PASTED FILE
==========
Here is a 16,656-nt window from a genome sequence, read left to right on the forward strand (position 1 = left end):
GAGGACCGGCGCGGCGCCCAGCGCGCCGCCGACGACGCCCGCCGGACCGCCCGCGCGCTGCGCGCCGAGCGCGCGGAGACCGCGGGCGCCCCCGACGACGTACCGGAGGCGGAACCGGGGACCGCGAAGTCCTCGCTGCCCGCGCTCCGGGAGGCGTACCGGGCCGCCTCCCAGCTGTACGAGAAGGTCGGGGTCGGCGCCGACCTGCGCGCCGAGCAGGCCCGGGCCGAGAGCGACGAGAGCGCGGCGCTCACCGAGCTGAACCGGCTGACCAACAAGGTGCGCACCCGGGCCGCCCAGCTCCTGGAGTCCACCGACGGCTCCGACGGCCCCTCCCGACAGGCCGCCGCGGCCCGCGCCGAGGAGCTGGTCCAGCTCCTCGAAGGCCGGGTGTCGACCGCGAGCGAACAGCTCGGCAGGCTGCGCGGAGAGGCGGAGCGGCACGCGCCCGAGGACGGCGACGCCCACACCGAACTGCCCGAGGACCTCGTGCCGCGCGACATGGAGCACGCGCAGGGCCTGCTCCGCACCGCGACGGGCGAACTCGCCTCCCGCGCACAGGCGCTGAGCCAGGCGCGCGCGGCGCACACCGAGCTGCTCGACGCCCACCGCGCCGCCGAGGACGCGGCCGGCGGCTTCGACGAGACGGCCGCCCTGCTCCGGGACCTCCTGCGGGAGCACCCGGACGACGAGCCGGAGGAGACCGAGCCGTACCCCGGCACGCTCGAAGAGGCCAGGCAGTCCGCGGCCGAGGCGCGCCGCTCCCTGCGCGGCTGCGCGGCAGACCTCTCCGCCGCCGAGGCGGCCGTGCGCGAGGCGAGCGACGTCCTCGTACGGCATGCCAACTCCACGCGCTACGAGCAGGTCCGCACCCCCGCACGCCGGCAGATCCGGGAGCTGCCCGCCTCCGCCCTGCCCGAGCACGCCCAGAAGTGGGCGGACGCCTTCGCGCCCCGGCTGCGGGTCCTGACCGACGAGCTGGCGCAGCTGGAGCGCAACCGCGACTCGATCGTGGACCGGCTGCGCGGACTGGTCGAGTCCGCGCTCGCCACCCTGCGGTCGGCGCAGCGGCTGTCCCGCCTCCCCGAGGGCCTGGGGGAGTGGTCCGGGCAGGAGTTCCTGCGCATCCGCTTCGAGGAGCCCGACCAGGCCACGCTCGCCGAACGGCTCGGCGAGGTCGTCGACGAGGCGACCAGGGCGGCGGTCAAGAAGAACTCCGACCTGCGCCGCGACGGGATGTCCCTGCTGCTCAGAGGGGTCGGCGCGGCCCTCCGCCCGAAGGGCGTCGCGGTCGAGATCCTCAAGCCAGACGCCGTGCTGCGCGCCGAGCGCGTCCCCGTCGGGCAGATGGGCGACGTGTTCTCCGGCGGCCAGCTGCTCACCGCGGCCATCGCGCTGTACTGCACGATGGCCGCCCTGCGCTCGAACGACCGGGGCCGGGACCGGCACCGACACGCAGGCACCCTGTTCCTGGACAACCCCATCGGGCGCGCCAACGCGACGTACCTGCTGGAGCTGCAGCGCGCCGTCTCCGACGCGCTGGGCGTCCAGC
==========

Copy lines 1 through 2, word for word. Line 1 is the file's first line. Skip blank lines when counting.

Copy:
Here is a 16,656-nt window from a genome sequence, read left to right on the forward strand (position 1 = left end):
GAGGACCGGCGCGGCGCCCAGCGCGCCGCCGACGACGCCCGCCGGACCGCCCGCGCGCTGCGCGCCGAGCGCGCGGAGACCGCGGGCGCCCCCGACGACGTACCGGAGGCGGAACCGGGGACCGCGAAGTCCTCGCTGCCCGCGCTCCGGGAGGCGTACCGGGCCGCCTCCCAGCTGTACGAGAAGGTCGGGGTCGGCGCCGACCTGCGCGCCGAGCAGGCCCGGGCCGAGAGCGACGAGAGCGCGGCGCTCACCGAGCTGAACCGGCTGACCAACAAGGTGCGCACCCGGGCCGCCCAGCTCCTGGAGTCCACCGACGGCTCCGACGGCCCCTCCCGACAGGCCGCCGCGGCCCGCGCCGAGGAGCTGGTCCAGCTCCTCGAAGGCCGGGTGTCGACCGCGAGCGAACAGCTCGGCAGGCTGCGCGGAGAGGCGGAGCGGCACGCGCCCGAGGACGGCGACGCCCACACCGAACTGCCCGAGGACCTCGTGCCGCGCGACATGGAGCACGCGCAGGGCCTGCTCCGCACCGCGACGGGCGAACTCGCCTCCCGCGCACAGGCGCTGAGCCAGGCGCGCGCGGCGCACACCGAGCTGCTCGACGCCCACCGCGCCGCCGAGGACGCGGCCGGCGGCTTCGACGAGACGGCCGCCCTGCTCCGGGACCTCCTGCGGGAGCACCCGGACGACGAGCCGGAGGAGACCGAGCCGTACCCCGGCACGCTCGAAGAGGCCAGGCAGTCCGCGGCCGAGGCGCGCCGCTCCCTGCGCGGCTGCGCGGCAGACCTCTCCGCCGCCGAGGCGGCCGTGCGCGAGGCGAGCGACGTCCTCGTACGGCATGCCAACTCCACGCGCTACGAGCAGGTCCGCACCCCCGCACGCCGGCAGATCCGGGAGCTGCCCGCCTCCGCCCTGCCCGAGCACGCCCAGAAGTGGGCGGACGCCTTCGCGCCCCGGCTGCGGGTCCTGACCGACGAGCTGGCGCAGCTGGAGCGCAACCGCGACTCGATCGTGGACCGGCTGCGCGGACTGGTCGAGTCCGCGCTCGCCACCCTGCGGTCGGCGCAGCGGCTGTCCCGCCTCCCCGAGGGCCTGGGGGAGTGGTCCGGGCAGGAGTTCCTGCGCATCCGCTTCGAGGAGCCCGACCAGGCCACGCTCGCCGAACGGCTCGGCGAGGTCGTCGACGAGGCGACCAGGGCGGCGGTCAAGAAGAACTCCGACCTGCGCCGCGACGGGATGTCCCTGCTGCTCAGAGGGGTCGGCGCGGCCCTCCGCCCGAAGGGCGTCGCGGTCGAGATCCTCAAGCCAGACGCCGTGCTGCGCGCCGAGCGCGTCCCCGTCGGGCAGATGGGCGACGTGTTCTCCGGCGGCCAGCTGCTCACCGCGGCCATCGCGCTGTACTGCACGATGGCCGCCCTGCGCTCGAACGACCGGGGCCGGGACCGGCACCGACACGCAGGCACCCTGTTCCTGGACAACCCCATCGGGCGCGCCAACGCGACGTACCTGCTGGAGCTGCAGCGCGCCGTCTCCGACGCGCTGGGCGTCCAGC